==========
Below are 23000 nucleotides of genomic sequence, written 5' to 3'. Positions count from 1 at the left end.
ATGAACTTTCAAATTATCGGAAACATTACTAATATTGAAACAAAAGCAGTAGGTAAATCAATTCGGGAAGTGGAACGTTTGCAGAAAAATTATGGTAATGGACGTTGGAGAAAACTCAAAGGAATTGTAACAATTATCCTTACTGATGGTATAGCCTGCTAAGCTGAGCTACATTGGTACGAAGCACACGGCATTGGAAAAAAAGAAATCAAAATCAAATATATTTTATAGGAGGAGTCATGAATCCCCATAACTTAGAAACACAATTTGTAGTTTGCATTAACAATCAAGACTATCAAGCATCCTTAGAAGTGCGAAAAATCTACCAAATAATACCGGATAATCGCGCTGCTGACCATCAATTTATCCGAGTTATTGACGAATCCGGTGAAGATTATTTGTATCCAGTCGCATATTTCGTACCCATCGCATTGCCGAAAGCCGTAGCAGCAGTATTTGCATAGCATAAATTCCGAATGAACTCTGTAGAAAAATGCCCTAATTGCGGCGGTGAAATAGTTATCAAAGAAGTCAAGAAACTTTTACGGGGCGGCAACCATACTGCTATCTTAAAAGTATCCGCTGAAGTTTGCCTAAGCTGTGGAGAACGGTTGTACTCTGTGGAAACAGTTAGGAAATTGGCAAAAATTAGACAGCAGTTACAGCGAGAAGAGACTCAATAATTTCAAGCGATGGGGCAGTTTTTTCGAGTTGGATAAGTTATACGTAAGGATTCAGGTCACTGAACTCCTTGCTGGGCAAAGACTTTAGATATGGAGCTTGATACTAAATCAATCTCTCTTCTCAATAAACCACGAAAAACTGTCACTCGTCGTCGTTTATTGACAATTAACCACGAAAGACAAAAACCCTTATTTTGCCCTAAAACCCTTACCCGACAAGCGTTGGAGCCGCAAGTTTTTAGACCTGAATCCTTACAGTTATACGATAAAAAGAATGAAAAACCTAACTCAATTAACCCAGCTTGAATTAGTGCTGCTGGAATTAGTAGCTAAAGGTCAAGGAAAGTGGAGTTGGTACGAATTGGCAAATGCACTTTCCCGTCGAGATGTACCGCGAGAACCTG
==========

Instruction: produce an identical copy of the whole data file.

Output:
Below are 23000 nucleotides of genomic sequence, written 5' to 3'. Positions count from 1 at the left end.
ATGAACTTTCAAATTATCGGAAACATTACTAATATTGAAACAAAAGCAGTAGGTAAATCAATTCGGGAAGTGGAACGTTTGCAGAAAAATTATGGTAATGGACGTTGGAGAAAACTCAAAGGAATTGTAACAATTATCCTTACTGATGGTATAGCCTGCTAAGCTGAGCTACATTGGTACGAAGCACACGGCATTGGAAAAAAAGAAATCAAAATCAAATATATTTTATAGGAGGAGTCATGAATCCCCATAACTTAGAAACACAATTTGTAGTTTGCATTAACAATCAAGACTATCAAGCATCCTTAGAAGTGCGAAAAATCTACCAAATAATACCGGATAATCGCGCTGCTGACCATCAATTTATCCGAGTTATTGACGAATCCGGTGAAGATTATTTGTATCCAGTCGCATATTTCGTACCCATCGCATTGCCGAAAGCCGTAGCAGCAGTATTTGCATAGCATAAATTCCGAATGAACTCTGTAGAAAAATGCCCTAATTGCGGCGGTGAAATAGTTATCAAAGAAGTCAAGAAACTTTTACGGGGCGGCAACCATACTGCTATCTTAAAAGTATCCGCTGAAGTTTGCCTAAGCTGTGGAGAACGGTTGTACTCTGTGGAAACAGTTAGGAAATTGGCAAAAATTAGACAGCAGTTACAGCGAGAAGAGACTCAATAATTTCAAGCGATGGGGCAGTTTTTTCGAGTTGGATAAGTTATACGTAAGGATTCAGGTCACTGAACTCCTTGCTGGGCAAAGACTTTAGATATGGAGCTTGATACTAAATCAATCTCTCTTCTCAATAAACCACGAAAAACTGTCACTCGTCGTCGTTTATTGACAATTAACCACGAAAGACAAAAACCCTTATTTTGCCCTAAAACCCTTACCCGACAAGCGTTGGAGCCGCAAGTTTTTAGACCTGAATCCTTACAGTTATACGATAAAAAGAATGAAAAACCTAACTCAATTAACCCAGCTTGAATTAGTGCTGCTGGAATTAGTAGCTAAAGGTCAAGGAAAGTGGAGTTGGTACGAATTGGCAAATGCACTTTCCCGTCGAGATGTACCGCGAGAACCTG